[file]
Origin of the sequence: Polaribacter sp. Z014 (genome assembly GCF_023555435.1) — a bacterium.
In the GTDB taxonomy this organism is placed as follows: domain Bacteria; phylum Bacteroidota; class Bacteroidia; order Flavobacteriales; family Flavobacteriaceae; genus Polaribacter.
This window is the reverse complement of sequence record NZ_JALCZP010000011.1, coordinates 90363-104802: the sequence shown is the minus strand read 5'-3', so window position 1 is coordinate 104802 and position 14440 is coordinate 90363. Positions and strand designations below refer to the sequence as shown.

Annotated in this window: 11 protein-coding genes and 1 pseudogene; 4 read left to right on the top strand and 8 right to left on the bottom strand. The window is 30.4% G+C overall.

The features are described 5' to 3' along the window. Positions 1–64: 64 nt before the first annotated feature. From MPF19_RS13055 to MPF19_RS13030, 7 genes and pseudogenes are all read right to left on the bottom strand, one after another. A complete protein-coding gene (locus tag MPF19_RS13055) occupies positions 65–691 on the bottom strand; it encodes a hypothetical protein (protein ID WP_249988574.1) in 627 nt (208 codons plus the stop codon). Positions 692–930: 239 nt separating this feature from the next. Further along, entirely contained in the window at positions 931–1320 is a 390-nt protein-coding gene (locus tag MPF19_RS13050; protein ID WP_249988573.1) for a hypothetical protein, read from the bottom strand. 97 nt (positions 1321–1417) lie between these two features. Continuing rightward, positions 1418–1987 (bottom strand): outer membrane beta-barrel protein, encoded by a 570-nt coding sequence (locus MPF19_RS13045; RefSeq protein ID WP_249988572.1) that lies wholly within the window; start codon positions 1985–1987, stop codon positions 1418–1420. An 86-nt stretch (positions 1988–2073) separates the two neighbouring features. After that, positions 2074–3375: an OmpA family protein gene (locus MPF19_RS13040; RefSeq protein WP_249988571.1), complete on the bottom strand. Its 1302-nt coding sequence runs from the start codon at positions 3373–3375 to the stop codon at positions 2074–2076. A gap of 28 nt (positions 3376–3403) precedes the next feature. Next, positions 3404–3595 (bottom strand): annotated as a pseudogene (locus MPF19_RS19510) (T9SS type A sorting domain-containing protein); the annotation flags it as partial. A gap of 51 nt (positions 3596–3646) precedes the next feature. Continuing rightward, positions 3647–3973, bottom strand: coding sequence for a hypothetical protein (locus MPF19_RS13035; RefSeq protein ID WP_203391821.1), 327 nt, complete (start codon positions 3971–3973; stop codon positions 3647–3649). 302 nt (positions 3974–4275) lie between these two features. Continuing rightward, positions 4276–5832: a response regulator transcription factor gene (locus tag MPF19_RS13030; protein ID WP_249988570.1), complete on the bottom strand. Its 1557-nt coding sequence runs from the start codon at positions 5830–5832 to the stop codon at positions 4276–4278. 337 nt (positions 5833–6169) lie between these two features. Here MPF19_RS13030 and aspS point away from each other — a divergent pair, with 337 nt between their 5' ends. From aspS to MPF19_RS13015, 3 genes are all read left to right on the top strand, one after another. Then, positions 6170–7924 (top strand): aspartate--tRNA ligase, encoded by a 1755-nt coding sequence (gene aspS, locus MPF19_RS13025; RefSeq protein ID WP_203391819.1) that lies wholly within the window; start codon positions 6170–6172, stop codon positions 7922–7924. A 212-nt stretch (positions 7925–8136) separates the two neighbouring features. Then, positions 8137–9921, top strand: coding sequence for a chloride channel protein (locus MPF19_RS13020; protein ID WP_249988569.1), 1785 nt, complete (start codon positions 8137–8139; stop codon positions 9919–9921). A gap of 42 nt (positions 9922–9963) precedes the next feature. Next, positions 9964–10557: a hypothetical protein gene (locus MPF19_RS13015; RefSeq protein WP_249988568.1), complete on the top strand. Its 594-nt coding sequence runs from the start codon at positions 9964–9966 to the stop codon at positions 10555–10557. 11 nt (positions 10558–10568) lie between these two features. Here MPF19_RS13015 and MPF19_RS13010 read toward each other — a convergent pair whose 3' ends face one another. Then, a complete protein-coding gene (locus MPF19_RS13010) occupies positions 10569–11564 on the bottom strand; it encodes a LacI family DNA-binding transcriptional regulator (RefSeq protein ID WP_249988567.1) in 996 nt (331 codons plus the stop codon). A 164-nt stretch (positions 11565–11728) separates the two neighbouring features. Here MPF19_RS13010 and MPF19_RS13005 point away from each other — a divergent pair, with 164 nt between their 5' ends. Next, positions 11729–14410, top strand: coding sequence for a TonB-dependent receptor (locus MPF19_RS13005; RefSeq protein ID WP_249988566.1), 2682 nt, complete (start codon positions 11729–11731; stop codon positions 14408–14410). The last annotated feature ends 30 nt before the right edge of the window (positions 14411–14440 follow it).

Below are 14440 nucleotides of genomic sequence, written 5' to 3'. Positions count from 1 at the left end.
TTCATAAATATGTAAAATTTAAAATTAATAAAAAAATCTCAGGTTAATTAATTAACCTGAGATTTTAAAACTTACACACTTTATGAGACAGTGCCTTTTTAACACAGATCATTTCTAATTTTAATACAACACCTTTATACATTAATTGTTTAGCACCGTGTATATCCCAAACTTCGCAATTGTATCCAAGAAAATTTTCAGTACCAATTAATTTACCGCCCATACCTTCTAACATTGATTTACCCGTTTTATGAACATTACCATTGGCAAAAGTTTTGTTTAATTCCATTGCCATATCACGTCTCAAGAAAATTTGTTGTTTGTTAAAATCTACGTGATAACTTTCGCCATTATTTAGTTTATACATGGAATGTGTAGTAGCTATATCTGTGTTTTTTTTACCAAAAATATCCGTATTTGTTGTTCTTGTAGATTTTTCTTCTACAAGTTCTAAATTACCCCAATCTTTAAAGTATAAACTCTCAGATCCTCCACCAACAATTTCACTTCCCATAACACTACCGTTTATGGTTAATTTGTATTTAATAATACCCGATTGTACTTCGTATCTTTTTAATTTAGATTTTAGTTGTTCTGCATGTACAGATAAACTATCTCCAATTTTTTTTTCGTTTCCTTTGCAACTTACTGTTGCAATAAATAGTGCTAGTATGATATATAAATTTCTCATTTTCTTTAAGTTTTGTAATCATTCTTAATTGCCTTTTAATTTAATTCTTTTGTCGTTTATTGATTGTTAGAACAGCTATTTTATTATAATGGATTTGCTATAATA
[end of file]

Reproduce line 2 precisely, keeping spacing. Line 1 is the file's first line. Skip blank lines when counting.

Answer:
In the GTDB taxonomy this organism is placed as follows: domain Bacteria; phylum Bacteroidota; class Bacteroidia; order Flavobacteriales; family Flavobacteriaceae; genus Polaribacter.